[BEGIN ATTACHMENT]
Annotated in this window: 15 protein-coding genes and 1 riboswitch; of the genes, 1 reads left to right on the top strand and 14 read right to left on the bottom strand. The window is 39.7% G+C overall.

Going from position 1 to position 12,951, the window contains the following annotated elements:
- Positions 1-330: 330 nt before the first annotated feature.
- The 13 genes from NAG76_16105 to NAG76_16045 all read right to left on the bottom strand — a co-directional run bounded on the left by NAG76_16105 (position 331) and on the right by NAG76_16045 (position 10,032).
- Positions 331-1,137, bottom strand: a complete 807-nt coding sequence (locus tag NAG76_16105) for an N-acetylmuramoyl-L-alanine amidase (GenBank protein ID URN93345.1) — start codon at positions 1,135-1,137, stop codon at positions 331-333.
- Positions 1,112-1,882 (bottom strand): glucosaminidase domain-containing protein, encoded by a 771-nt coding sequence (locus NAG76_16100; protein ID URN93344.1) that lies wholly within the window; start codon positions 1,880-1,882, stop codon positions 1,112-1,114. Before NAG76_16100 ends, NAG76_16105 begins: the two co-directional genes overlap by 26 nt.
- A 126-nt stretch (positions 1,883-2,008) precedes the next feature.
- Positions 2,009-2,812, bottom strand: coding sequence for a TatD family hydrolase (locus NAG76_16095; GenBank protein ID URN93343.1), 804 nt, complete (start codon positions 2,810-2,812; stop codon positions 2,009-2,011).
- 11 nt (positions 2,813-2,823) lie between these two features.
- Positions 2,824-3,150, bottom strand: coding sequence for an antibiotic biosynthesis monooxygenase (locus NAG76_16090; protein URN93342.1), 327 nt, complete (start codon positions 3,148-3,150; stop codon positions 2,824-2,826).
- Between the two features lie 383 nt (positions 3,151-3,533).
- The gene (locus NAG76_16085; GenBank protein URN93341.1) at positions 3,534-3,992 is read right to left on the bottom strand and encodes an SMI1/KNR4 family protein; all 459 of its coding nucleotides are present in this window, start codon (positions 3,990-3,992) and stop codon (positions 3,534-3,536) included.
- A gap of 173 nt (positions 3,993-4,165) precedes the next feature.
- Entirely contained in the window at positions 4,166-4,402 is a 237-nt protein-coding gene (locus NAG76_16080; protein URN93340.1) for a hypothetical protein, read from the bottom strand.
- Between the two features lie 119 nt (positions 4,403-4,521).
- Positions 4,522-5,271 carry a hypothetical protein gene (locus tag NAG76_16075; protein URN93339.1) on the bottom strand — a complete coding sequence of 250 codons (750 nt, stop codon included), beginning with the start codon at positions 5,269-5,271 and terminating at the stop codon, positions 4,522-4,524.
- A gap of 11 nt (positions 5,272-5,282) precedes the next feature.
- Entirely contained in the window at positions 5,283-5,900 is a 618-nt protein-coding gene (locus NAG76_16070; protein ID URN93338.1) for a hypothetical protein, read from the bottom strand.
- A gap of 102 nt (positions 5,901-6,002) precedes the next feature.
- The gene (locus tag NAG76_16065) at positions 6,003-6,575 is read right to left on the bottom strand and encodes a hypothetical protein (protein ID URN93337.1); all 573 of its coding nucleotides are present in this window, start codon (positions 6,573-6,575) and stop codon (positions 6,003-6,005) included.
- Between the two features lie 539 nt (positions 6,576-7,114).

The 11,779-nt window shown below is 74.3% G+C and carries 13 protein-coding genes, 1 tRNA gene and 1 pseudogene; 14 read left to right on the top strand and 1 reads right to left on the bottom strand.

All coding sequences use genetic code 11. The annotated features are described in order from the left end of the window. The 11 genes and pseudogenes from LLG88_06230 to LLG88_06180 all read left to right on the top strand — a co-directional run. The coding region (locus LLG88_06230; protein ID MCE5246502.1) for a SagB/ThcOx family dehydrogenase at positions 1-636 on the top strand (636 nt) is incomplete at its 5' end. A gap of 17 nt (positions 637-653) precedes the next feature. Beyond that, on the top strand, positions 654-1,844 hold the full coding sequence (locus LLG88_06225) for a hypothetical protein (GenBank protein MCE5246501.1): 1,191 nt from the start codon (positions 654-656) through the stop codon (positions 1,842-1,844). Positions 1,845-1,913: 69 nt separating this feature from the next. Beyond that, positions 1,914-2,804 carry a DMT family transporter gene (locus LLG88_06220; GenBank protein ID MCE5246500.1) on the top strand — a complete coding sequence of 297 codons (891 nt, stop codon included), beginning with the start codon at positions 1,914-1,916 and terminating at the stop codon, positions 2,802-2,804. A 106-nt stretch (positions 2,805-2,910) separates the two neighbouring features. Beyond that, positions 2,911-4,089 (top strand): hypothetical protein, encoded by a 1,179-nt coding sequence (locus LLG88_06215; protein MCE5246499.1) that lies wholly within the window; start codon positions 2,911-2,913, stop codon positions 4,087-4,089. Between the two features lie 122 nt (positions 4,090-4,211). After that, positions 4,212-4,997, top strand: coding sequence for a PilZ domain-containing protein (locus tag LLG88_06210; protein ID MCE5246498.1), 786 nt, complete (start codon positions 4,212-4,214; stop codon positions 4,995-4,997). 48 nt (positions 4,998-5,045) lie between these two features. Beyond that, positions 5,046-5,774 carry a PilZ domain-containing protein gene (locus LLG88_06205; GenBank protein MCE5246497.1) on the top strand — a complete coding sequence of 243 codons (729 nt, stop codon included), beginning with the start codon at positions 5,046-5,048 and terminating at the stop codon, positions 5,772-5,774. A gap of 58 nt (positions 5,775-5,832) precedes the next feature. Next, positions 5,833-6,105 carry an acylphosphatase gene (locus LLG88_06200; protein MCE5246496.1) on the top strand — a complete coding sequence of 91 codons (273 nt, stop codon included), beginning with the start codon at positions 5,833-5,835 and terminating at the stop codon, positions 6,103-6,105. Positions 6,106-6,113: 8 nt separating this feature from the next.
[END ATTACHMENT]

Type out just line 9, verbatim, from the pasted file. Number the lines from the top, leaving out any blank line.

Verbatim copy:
- 11 nt (positions 2,813-2,823) lie between these two features.